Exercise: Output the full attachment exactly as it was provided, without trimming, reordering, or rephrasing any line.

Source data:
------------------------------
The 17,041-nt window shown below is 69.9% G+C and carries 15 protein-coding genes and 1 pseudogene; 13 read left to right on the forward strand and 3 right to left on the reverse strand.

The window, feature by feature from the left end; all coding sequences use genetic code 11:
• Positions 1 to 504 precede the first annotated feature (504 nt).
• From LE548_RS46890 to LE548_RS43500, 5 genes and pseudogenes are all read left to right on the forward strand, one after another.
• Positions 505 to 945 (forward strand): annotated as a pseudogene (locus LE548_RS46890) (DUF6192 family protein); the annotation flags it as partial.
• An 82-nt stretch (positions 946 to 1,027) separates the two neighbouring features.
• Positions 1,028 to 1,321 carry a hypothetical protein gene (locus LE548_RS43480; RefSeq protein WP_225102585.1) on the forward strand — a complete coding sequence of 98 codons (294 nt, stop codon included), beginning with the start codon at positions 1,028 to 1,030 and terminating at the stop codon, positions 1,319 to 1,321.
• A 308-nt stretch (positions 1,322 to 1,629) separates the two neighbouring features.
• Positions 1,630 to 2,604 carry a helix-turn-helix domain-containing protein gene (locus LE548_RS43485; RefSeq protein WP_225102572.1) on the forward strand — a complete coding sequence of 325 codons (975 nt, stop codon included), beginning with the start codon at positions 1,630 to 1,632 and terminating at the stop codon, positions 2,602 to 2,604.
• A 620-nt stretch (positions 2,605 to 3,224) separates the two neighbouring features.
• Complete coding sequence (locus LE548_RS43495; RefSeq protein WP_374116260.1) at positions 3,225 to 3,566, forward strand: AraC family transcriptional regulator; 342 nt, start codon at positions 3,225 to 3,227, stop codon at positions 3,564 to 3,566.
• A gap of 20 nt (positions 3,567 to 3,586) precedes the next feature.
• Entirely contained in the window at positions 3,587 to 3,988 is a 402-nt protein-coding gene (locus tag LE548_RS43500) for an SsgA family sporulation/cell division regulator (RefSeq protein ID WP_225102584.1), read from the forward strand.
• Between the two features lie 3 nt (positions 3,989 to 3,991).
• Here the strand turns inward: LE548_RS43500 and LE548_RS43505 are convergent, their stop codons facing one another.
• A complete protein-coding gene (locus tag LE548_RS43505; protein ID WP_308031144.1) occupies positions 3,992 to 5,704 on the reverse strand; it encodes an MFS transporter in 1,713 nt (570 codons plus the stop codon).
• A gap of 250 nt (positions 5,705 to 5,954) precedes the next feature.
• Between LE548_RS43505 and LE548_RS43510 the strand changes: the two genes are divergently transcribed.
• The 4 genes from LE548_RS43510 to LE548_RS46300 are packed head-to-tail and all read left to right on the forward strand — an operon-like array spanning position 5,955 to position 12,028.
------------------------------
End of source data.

The 17,041-nt window shown below is 69.9% G+C and carries 15 protein-coding genes and 1 pseudogene; 13 read left to right on the forward strand and 3 right to left on the reverse strand.

The window, feature by feature from the left end; all coding sequences use genetic code 11:
• Positions 1 to 504 precede the first annotated feature (504 nt).
• From LE548_RS46890 to LE548_RS43500, 5 genes and pseudogenes are all read left to right on the forward strand, one after another.
• Positions 505 to 945 (forward strand): annotated as a pseudogene (locus LE548_RS46890) (DUF6192 family protein); the annotation flags it as partial.
• An 82-nt stretch (positions 946 to 1,027) separates the two neighbouring features.
• Positions 1,028 to 1,321 carry a hypothetical protein gene (locus LE548_RS43480; RefSeq protein WP_225102585.1) on the forward strand — a complete coding sequence of 98 codons (294 nt, stop codon included), beginning with the start codon at positions 1,028 to 1,030 and terminating at the stop codon, positions 1,319 to 1,321.
• A 308-nt stretch (positions 1,322 to 1,629) separates the two neighbouring features.
• Positions 1,630 to 2,604 carry a helix-turn-helix domain-containing protein gene (locus LE548_RS43485; RefSeq protein WP_225102572.1) on the forward strand — a complete coding sequence of 325 codons (975 nt, stop codon included), beginning with the start codon at positions 1,630 to 1,632 and terminating at the stop codon, positions 2,602 to 2,604.
• A 620-nt stretch (positions 2,605 to 3,224) separates the two neighbouring features.
• Complete coding sequence (locus LE548_RS43495; RefSeq protein WP_374116260.1) at positions 3,225 to 3,566, forward strand: AraC family transcriptional regulator; 342 nt, start codon at positions 3,225 to 3,227, stop codon at positions 3,564 to 3,566.
• A gap of 20 nt (positions 3,567 to 3,586) precedes the next feature.
• Entirely contained in the window at positions 3,587 to 3,988 is a 402-nt protein-coding gene (locus tag LE548_RS43500) for an SsgA family sporulation/cell division regulator (RefSeq protein ID WP_225102584.1), read from the forward strand.
• Between the two features lie 3 nt (positions 3,989 to 3,991).
• Here the strand turns inward: LE548_RS43500 and LE548_RS43505 are convergent, their stop codons facing one another.
• A complete protein-coding gene (locus tag LE548_RS43505; protein ID WP_308031144.1) occupies positions 3,992 to 5,704 on the reverse strand; it encodes an MFS transporter in 1,713 nt (570 codons plus the stop codon).
• A gap of 250 nt (positions 5,705 to 5,954) precedes the next feature.
• Between LE548_RS43505 and LE548_RS43510 the strand changes: the two genes are divergently transcribed.
• The 4 genes from LE548_RS43510 to LE548_RS46300 are packed head-to-tail and all read left to right on the forward strand — an operon-like array spanning position 5,955 to position 12,028.